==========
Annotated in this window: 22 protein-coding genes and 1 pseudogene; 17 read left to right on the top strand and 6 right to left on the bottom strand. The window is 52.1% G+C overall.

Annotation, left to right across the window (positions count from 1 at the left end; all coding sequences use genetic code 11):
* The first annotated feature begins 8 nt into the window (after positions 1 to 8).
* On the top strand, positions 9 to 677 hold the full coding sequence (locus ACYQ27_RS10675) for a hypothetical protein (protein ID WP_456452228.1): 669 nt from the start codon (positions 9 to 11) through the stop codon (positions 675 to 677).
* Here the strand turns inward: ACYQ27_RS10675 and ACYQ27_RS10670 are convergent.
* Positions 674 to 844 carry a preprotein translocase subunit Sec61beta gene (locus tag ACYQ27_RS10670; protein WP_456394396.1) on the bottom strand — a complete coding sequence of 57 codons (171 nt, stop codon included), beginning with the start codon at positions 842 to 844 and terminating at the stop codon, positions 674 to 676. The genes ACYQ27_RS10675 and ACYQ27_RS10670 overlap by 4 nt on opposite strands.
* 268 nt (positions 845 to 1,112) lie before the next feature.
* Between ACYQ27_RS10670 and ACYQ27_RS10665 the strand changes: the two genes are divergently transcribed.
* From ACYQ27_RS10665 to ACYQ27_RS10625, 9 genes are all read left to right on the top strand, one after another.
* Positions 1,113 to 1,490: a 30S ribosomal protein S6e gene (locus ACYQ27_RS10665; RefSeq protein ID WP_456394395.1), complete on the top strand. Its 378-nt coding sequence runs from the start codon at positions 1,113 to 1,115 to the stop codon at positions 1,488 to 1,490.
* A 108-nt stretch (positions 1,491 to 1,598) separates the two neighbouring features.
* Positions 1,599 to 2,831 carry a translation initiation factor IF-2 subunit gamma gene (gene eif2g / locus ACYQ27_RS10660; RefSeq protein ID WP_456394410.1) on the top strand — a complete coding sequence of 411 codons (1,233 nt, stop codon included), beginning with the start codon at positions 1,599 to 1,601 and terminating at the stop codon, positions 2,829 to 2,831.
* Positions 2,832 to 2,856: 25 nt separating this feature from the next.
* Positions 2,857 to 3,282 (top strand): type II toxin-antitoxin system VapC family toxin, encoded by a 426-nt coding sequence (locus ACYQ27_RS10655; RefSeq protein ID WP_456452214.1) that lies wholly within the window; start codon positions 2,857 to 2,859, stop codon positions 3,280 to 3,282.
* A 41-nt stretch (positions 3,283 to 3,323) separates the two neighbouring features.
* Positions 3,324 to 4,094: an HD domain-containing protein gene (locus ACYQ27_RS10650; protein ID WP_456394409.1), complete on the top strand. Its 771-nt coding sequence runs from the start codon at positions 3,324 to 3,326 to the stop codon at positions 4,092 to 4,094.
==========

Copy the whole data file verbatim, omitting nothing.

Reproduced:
Annotated in this window: 22 protein-coding genes and 1 pseudogene; 17 read left to right on the top strand and 6 right to left on the bottom strand. The window is 52.1% G+C overall.

Annotation, left to right across the window (positions count from 1 at the left end; all coding sequences use genetic code 11):
* The first annotated feature begins 8 nt into the window (after positions 1 to 8).
* On the top strand, positions 9 to 677 hold the full coding sequence (locus ACYQ27_RS10675) for a hypothetical protein (protein ID WP_456452228.1): 669 nt from the start codon (positions 9 to 11) through the stop codon (positions 675 to 677).
* Here the strand turns inward: ACYQ27_RS10675 and ACYQ27_RS10670 are convergent.
* Positions 674 to 844 carry a preprotein translocase subunit Sec61beta gene (locus tag ACYQ27_RS10670; protein WP_456394396.1) on the bottom strand — a complete coding sequence of 57 codons (171 nt, stop codon included), beginning with the start codon at positions 842 to 844 and terminating at the stop codon, positions 674 to 676. The genes ACYQ27_RS10675 and ACYQ27_RS10670 overlap by 4 nt on opposite strands.
* 268 nt (positions 845 to 1,112) lie before the next feature.
* Between ACYQ27_RS10670 and ACYQ27_RS10665 the strand changes: the two genes are divergently transcribed.
* From ACYQ27_RS10665 to ACYQ27_RS10625, 9 genes are all read left to right on the top strand, one after another.
* Positions 1,113 to 1,490: a 30S ribosomal protein S6e gene (locus ACYQ27_RS10665; RefSeq protein ID WP_456394395.1), complete on the top strand. Its 378-nt coding sequence runs from the start codon at positions 1,113 to 1,115 to the stop codon at positions 1,488 to 1,490.
* A 108-nt stretch (positions 1,491 to 1,598) separates the two neighbouring features.
* Positions 1,599 to 2,831 carry a translation initiation factor IF-2 subunit gamma gene (gene eif2g / locus ACYQ27_RS10660; RefSeq protein ID WP_456394410.1) on the top strand — a complete coding sequence of 411 codons (1,233 nt, stop codon included), beginning with the start codon at positions 1,599 to 1,601 and terminating at the stop codon, positions 2,829 to 2,831.
* Positions 2,832 to 2,856: 25 nt separating this feature from the next.
* Positions 2,857 to 3,282 (top strand): type II toxin-antitoxin system VapC family toxin, encoded by a 426-nt coding sequence (locus ACYQ27_RS10655; RefSeq protein ID WP_456452214.1) that lies wholly within the window; start codon positions 2,857 to 2,859, stop codon positions 3,280 to 3,282.
* A 41-nt stretch (positions 3,283 to 3,323) separates the two neighbouring features.
* Positions 3,324 to 4,094: an HD domain-containing protein gene (locus ACYQ27_RS10650; protein ID WP_456394409.1), complete on the top strand. Its 771-nt coding sequence runs from the start codon at positions 3,324 to 3,326 to the stop codon at positions 4,092 to 4,094.